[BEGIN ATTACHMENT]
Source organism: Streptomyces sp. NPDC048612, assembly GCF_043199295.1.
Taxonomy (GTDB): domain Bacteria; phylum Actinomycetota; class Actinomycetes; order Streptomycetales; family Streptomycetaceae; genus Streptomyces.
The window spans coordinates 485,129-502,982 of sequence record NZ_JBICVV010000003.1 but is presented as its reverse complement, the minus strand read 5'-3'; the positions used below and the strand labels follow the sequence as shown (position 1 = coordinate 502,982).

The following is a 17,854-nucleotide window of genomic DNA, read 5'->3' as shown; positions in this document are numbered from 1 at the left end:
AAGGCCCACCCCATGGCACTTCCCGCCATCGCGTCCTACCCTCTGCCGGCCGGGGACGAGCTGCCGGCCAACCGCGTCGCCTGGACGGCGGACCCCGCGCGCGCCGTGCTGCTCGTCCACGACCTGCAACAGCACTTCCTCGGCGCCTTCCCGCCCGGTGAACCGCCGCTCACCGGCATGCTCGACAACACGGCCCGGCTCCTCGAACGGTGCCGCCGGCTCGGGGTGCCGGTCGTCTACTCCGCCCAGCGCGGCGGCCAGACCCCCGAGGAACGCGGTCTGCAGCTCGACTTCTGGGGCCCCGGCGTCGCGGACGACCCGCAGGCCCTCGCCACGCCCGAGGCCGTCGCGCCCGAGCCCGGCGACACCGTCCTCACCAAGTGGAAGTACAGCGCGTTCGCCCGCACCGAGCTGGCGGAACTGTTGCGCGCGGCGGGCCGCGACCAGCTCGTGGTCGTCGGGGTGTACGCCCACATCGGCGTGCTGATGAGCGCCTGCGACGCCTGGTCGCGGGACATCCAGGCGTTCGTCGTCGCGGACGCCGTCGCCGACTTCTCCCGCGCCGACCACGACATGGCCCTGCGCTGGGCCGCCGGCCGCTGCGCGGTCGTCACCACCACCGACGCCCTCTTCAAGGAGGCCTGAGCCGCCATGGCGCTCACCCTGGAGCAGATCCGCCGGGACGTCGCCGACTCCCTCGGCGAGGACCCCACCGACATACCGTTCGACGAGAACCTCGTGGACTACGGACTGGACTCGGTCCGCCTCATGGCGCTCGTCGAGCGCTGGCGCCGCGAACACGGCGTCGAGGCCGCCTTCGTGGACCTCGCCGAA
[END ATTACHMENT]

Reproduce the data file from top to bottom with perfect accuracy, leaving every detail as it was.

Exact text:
Source organism: Streptomyces sp. NPDC048612, assembly GCF_043199295.1.
Taxonomy (GTDB): domain Bacteria; phylum Actinomycetota; class Actinomycetes; order Streptomycetales; family Streptomycetaceae; genus Streptomyces.
The window spans coordinates 485,129-502,982 of sequence record NZ_JBICVV010000003.1 but is presented as its reverse complement, the minus strand read 5'-3'; the positions used below and the strand labels follow the sequence as shown (position 1 = coordinate 502,982).

The following is a 17,854-nucleotide window of genomic DNA, read 5'->3' as shown; positions in this document are numbered from 1 at the left end:
AAGGCCCACCCCATGGCACTTCCCGCCATCGCGTCCTACCCTCTGCCGGCCGGGGACGAGCTGCCGGCCAACCGCGTCGCCTGGACGGCGGACCCCGCGCGCGCCGTGCTGCTCGTCCACGACCTGCAACAGCACTTCCTCGGCGCCTTCCCGCCCGGTGAACCGCCGCTCACCGGCATGCTCGACAACACGGCCCGGCTCCTCGAACGGTGCCGCCGGCTCGGGGTGCCGGTCGTCTACTCCGCCCAGCGCGGCGGCCAGACCCCCGAGGAACGCGGTCTGCAGCTCGACTTCTGGGGCCCCGGCGTCGCGGACGACCCGCAGGCCCTCGCCACGCCCGAGGCCGTCGCGCCCGAGCCCGGCGACACCGTCCTCACCAAGTGGAAGTACAGCGCGTTCGCCCGCACCGAGCTGGCGGAACTGTTGCGCGCGGCGGGCCGCGACCAGCTCGTGGTCGTCGGGGTGTACGCCCACATCGGCGTGCTGATGAGCGCCTGCGACGCCTGGTCGCGGGACATCCAGGCGTTCGTCGTCGCGGACGCCGTCGCCGACTTCTCCCGCGCCGACCACGACATGGCCCTGCGCTGGGCCGCCGGCCGCTGCGCGGTCGTCACCACCACCGACGCCCTCTTCAAGGAGGCCTGAGCCGCCATGGCGCTCACCCTGGAGCAGATCCGCCGGGACGTCGCCGACTCCCTCGGCGAGGACCCCACCGACATACCGTTCGACGAGAACCTCGTGGACTACGGACTGGACTCGGTCCGCCTCATGGCGCTCGTCGAGCGCTGGCGCCGCGAACACGGCGTCGAGGCCGCCTTCGTGGACCTCGCCGAA